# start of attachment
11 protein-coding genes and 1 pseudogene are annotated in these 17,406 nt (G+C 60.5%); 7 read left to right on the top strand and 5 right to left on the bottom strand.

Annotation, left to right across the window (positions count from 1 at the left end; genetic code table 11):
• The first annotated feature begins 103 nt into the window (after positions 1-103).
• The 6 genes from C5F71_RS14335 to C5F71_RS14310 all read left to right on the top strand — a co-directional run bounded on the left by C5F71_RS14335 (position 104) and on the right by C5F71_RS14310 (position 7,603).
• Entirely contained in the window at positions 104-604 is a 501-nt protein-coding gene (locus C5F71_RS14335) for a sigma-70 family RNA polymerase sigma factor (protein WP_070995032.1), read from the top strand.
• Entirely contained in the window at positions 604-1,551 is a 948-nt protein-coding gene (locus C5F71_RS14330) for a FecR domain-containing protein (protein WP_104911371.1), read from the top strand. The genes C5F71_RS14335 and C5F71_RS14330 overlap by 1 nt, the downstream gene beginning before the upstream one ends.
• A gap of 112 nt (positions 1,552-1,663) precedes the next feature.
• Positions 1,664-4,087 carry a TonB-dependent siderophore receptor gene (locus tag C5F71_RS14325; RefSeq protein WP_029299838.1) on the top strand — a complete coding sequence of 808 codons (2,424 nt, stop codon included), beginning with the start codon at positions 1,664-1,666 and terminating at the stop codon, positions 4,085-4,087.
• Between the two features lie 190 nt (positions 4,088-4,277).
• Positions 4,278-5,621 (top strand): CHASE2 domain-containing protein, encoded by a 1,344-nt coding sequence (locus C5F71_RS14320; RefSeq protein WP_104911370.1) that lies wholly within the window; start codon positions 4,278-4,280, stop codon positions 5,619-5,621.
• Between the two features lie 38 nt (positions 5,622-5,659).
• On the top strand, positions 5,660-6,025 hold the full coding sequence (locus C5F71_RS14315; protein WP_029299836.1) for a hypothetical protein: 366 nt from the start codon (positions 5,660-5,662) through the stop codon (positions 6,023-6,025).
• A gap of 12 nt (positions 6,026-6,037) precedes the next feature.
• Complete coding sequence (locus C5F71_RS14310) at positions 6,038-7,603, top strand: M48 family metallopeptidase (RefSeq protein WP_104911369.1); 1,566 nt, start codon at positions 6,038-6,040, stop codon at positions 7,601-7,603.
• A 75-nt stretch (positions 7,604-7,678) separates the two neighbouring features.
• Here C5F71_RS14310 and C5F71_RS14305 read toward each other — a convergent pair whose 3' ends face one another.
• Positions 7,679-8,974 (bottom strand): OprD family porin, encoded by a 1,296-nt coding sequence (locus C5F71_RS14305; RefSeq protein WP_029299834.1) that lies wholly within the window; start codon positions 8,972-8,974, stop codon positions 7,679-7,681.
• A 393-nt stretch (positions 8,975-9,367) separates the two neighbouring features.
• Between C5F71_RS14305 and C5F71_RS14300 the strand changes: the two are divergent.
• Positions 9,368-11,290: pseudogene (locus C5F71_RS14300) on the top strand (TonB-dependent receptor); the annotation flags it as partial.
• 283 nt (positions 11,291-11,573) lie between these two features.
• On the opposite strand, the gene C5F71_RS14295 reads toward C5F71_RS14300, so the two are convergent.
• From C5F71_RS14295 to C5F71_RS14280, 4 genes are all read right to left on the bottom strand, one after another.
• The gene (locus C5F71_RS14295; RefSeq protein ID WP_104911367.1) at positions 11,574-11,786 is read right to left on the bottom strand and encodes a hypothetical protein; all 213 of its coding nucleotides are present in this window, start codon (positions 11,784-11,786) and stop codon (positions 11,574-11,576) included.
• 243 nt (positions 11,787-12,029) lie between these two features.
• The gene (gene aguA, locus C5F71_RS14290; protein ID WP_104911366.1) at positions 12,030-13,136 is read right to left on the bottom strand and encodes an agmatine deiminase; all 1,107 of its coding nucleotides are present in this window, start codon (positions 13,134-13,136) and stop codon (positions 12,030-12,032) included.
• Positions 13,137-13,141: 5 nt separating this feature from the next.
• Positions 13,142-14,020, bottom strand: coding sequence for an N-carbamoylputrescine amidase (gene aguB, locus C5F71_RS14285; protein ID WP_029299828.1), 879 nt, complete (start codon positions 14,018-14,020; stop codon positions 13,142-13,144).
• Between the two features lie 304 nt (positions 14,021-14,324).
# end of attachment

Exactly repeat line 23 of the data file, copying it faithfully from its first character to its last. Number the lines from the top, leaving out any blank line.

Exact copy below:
• From C5F71_RS14295 to C5F71_RS14280, 4 genes are all read right to left on the bottom strand, one after another.